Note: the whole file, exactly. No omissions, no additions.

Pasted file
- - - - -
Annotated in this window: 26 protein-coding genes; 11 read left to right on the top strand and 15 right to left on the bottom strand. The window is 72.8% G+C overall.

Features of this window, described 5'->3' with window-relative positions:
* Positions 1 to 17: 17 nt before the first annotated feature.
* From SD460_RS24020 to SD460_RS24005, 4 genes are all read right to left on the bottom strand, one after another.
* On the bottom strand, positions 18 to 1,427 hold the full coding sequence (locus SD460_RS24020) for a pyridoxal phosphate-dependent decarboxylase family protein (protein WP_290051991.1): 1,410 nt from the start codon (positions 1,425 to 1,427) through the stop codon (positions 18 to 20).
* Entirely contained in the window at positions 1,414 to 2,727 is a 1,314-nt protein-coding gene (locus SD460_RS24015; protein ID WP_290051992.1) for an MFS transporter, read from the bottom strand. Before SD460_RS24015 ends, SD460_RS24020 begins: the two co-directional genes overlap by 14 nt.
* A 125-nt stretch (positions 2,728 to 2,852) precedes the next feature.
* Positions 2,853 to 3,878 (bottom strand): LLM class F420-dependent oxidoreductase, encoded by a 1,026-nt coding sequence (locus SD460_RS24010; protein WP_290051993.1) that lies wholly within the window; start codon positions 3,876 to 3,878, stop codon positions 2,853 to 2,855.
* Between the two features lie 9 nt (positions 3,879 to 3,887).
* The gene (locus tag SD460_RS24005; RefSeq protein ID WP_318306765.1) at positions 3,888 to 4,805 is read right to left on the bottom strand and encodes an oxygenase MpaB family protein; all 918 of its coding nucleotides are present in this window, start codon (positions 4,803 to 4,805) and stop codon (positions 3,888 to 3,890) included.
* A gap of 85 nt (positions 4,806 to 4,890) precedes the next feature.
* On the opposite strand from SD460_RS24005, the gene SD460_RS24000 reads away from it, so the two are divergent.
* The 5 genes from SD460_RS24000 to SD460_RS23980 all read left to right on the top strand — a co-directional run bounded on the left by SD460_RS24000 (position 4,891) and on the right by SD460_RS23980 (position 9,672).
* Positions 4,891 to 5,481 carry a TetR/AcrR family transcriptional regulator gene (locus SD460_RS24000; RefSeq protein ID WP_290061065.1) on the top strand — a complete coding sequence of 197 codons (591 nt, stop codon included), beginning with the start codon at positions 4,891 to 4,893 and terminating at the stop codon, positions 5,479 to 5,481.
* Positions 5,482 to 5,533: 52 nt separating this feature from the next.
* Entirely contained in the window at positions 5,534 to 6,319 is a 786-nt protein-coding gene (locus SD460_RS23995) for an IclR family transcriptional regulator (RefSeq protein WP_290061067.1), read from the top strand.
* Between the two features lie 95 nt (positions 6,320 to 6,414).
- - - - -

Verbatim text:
Annotated in this window: 26 protein-coding genes; 11 read left to right on the top strand and 15 right to left on the bottom strand. The window is 72.8% G+C overall.

Features of this window, described 5'->3' with window-relative positions:
* Positions 1 to 17: 17 nt before the first annotated feature.
* From SD460_RS24020 to SD460_RS24005, 4 genes are all read right to left on the bottom strand, one after another.
* On the bottom strand, positions 18 to 1,427 hold the full coding sequence (locus SD460_RS24020) for a pyridoxal phosphate-dependent decarboxylase family protein (protein WP_290051991.1): 1,410 nt from the start codon (positions 1,425 to 1,427) through the stop codon (positions 18 to 20).
* Entirely contained in the window at positions 1,414 to 2,727 is a 1,314-nt protein-coding gene (locus SD460_RS24015; protein ID WP_290051992.1) for an MFS transporter, read from the bottom strand. Before SD460_RS24015 ends, SD460_RS24020 begins: the two co-directional genes overlap by 14 nt.
* A 125-nt stretch (positions 2,728 to 2,852) precedes the next feature.
* Positions 2,853 to 3,878 (bottom strand): LLM class F420-dependent oxidoreductase, encoded by a 1,026-nt coding sequence (locus SD460_RS24010; protein WP_290051993.1) that lies wholly within the window; start codon positions 3,876 to 3,878, stop codon positions 2,853 to 2,855.
* Between the two features lie 9 nt (positions 3,879 to 3,887).
* The gene (locus tag SD460_RS24005; RefSeq protein ID WP_318306765.1) at positions 3,888 to 4,805 is read right to left on the bottom strand and encodes an oxygenase MpaB family protein; all 918 of its coding nucleotides are present in this window, start codon (positions 4,803 to 4,805) and stop codon (positions 3,888 to 3,890) included.
* A gap of 85 nt (positions 4,806 to 4,890) precedes the next feature.
* On the opposite strand from SD460_RS24005, the gene SD460_RS24000 reads away from it, so the two are divergent.
* The 5 genes from SD460_RS24000 to SD460_RS23980 all read left to right on the top strand — a co-directional run bounded on the left by SD460_RS24000 (position 4,891) and on the right by SD460_RS23980 (position 9,672).
* Positions 4,891 to 5,481 carry a TetR/AcrR family transcriptional regulator gene (locus SD460_RS24000; RefSeq protein ID WP_290061065.1) on the top strand — a complete coding sequence of 197 codons (591 nt, stop codon included), beginning with the start codon at positions 4,891 to 4,893 and terminating at the stop codon, positions 5,479 to 5,481.
* Positions 5,482 to 5,533: 52 nt separating this feature from the next.
* Entirely contained in the window at positions 5,534 to 6,319 is a 786-nt protein-coding gene (locus SD460_RS23995) for an IclR family transcriptional regulator (RefSeq protein WP_290061067.1), read from the top strand.
* Between the two features lie 95 nt (positions 6,320 to 6,414).